On the strength of best-in-class supply chain performance, Dell Technologies reported Q3 2023 revenue that exceeded consensus revenue expectations and blew away earnings expectations. The company did, however, lower Q4 guidance in the face of continuing uncertainty.
But the company’s report was really about how supply chain strategy and tactics powered its results. About half of the outperformance — adjusted earnings of $2.30 per share vs. Wall Street consensus of $1.60 — came from lower costs for components and logistics in the quarter.
“Logistics costs have come down. As supply now is ahead of demand, we’re able to put things on the ocean. We don’t have to expedite as much. We’re not using as much expedited air freight,” vice chairman and co-COO Jeff Clarke said on the company’s earnings call. “Those all go into our input cost equation, which obviously helped us in the bottom line and the performance of this quarter.”
The company drove operating expenses down 5% sequentially and 12% from the year-ago quarter; those numbers were also helped by slowed hiring.
At the same time, executives reinforced Dell’s focus on, and commitment to, driving product innovation. It delivered these results “without compromising our innovation agenda with 30 infrastructure launches in the last 13 weeks, including six new Dell APEX offerings, in strategic areas like multi-cloud, edge, and subscription and as-a-service,” co-COO Chuck Whitten said. The latest innovations include:
- Project Frontier, an initiative to deliver a software platform that unifies edge operations across infrastructure and applications
- PowerFlex, software-defined storage for Amazon AWS — the first deliverable under the strategy to support multi-cloud data mobility in storage products.
For its quarter ended Oct. 31, Dell reported revenue of $24.7 billion, down 6% from a year ago but beating the consensus expectation of $24.4 billion among Wall Street analysts.
In a particular bright spot, Dell’s Infrastructure Solutions Group (ISG) delivered record third-quarter revenue of $9.6 billion, up 12% year-over-year and its seventh consecutive quarter of year-over-year growth. Servers and networking revenue was $5.2 billion, an increase of 14%. Storage revenue was $4.4 billion, also up double digits at 11%. Operating income was a record $1.4 billion, up 54% and approximately 14.3% of Infrastructure Solutions Group revenue.
In its Client Solutions Group (desktop PCs), revenue was down 17% to $13.8 billion; the commercial business in this segment declined 13% and the consumer declined 29%.
For the quarter ending Jan. 31, 2023, the company updated its revenue guidance to be between $23 billion to $24 billion, below previous Wall Street forecasts of $24.9 billion.
Executives cited continued uncertainty surrounding the demand environment.
“On one hand, we are seeing some customers delay IT purchases. Other customers continue to move ahead with Dell given the criticality of technology to their long-term competitiveness and a growing need to drive near-term productivity through IT,” Whitten said in his prepared remarks, adding later: “And the customer feedback is very similar to what we described in Q2, very cautious and deliberate behavior in the face of what’s a lot of economic — macroeconomic — dynamics out there.”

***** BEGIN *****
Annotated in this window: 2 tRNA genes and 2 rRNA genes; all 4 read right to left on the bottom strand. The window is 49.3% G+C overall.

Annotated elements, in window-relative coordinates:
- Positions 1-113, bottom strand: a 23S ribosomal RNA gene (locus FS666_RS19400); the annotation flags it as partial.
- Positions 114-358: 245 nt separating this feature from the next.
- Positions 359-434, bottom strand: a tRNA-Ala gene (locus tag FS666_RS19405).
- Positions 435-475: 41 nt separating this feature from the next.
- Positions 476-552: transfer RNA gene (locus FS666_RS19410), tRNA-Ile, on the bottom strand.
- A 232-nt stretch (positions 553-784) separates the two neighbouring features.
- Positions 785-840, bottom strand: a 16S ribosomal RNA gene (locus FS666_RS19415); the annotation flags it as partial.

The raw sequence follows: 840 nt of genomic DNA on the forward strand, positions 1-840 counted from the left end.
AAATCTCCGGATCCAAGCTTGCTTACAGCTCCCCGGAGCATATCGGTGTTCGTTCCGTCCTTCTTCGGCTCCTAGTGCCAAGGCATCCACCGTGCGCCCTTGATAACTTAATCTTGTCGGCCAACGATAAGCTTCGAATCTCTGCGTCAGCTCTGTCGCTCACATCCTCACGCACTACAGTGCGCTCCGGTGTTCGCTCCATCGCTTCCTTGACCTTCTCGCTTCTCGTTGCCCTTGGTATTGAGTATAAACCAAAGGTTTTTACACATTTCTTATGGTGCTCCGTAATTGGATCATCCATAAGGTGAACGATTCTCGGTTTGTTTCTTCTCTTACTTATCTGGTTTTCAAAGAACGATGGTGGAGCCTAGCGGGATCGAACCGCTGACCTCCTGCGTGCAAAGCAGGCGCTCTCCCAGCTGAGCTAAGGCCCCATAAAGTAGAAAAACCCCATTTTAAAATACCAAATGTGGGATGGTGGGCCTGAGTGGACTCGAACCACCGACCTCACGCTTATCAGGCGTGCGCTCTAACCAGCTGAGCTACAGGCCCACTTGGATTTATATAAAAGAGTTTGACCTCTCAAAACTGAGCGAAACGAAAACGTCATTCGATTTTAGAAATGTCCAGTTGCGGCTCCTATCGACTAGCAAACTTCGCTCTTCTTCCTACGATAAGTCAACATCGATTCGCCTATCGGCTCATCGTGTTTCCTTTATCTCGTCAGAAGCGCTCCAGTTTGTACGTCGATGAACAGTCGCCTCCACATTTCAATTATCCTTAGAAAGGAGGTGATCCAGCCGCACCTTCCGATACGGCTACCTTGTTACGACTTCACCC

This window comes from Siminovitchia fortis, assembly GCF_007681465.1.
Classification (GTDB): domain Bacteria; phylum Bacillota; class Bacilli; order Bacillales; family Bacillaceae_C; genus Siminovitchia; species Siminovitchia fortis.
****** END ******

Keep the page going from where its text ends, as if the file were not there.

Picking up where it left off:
Vertical industries that remain bright spots include energy, the federal government, and medium business globally, all of which are performing better than the business overall.
Returning to the theme of supply chains, component costs, and profitability, executives cited gross margin increases (up two percentage points in the quarter) primarily due to a favorable mix of customers shifting to ISG products, a decrease in cost of goods sold due to some components turning deflationary, along with declining logistics costs.
“The company continues to chip away at inventory,” Clarke said. As it converted backlogs, it was able to take advantage of lower freight rates, reductions in expedited shipments, and lower supplier premiums. Now, “supply is ahead of demand across consumer PCs, commercial PCs, displays, docs, to the point that we’re now able to readjust our freight networks to take advantage of that. We’re in a good position.”
The company continues to deal with component constraints in power supplies, integrated circuits, and high-performance network interfaces in servers, while custom ASICs for storage products are constrained.
Another bright spot: Dell Financial Services, which reported originations up 17%, and officials cited increasing interest in subscription services as the macroeconomic environment slows.
On balance, Dell continues to deliver lessons on how proactive supply chain management, and the efficiency it yields, drives direct top- and bottom-line impact. That, in turn, enables the company to retain focus on innovation in its core business.
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